Being that the majority of the fun about roller coasters was the controlled fear, “Daisy” didn’t think to distort the emotions of anyone around here and dampen their enjoyment – unfortunately, she kind of little bit maybe forgot that everyone except Dr. Stein had known they were on a roller coaster for several minutes now, had waited in line for even longer to ride and was nervously anticipating the drop – which came presently and with fanfare, if you could call Travis’ protestations fanfare.
“Daisy, what the fuck?!” He screamed, “fuck” seemed to stretch on to infinity, and then sharply burst, like the tenuous reality of small children on the cusp of learning adult truths, as he ran out of breath.
“Daisy” giggled, to put it mildly. Daisy lost control of her vocal chords and let them stampede through fields of untamed prairie until they ran themselves out and came back to the barn, heads low and panting. She’d been “traveling” all her life, attaching to unsuspecting passerbys moving through the world around her, but they were never having fun with her, they were always enjoying the moment with whoever it was she was attached to. For the first time in her life, she felt like she was a normal person, living a normal life and enjoying a day at a theme park with a friend.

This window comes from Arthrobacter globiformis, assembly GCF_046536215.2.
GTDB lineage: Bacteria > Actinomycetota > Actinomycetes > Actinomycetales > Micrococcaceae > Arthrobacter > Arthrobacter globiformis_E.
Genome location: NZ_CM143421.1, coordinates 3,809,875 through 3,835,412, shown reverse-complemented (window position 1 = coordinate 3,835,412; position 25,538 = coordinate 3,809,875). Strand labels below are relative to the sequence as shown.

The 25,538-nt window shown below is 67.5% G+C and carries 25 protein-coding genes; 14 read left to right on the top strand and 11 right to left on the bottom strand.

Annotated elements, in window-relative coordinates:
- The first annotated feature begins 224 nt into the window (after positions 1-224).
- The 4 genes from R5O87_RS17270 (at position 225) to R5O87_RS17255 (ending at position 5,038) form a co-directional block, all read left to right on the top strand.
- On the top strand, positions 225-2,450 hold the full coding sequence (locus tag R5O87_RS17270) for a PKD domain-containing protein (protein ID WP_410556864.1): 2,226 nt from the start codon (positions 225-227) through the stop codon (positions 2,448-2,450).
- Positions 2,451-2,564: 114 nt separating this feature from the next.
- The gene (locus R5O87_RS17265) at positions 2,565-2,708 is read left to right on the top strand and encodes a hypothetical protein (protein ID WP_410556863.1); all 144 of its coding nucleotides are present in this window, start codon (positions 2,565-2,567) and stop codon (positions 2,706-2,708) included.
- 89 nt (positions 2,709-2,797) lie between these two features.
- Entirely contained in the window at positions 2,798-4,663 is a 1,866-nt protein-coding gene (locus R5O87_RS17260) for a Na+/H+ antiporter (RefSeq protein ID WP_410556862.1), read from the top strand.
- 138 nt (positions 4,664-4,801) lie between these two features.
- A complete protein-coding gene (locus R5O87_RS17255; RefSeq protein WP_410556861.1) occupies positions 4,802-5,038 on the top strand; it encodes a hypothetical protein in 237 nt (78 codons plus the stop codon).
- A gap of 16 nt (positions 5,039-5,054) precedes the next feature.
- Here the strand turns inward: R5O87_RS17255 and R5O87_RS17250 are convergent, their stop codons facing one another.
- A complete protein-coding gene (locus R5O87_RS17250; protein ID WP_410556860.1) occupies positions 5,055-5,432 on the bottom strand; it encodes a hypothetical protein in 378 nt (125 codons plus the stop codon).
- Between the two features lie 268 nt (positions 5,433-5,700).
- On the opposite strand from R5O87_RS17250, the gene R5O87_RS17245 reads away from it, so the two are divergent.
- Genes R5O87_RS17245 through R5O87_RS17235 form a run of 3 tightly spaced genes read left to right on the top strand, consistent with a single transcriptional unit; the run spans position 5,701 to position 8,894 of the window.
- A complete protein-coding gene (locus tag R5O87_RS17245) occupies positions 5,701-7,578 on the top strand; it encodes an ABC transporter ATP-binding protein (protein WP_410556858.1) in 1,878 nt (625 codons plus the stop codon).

It was no small bonus that she’d spooked Dr. Stein in a wholly innocent way either. She liked to see people afraid, nervous – but not of her. It made her feel like a monster. To spend your whole life, always aware on the fringes of your consciousness that everyone around you is afraid of you, is ready to initiate a woefully underdeveloped plan to kill you should you “break quarantine”.
So to really be living this experience closer to normal than she ever had before, with someone whose trust she seemed to be gaining and whose fear seemed to be dissipating – she couldn’t have asked for more.
“Shit. Sorry Dr. Stein, I should have warned you. These are my travels! I’ve been all over the world. Isn’t it amazing?!”
Much to her dismay, when she looked over at Dr. Stein to share in her delight, he wore a mask of terror instead. She was hurt, and confused to say the least.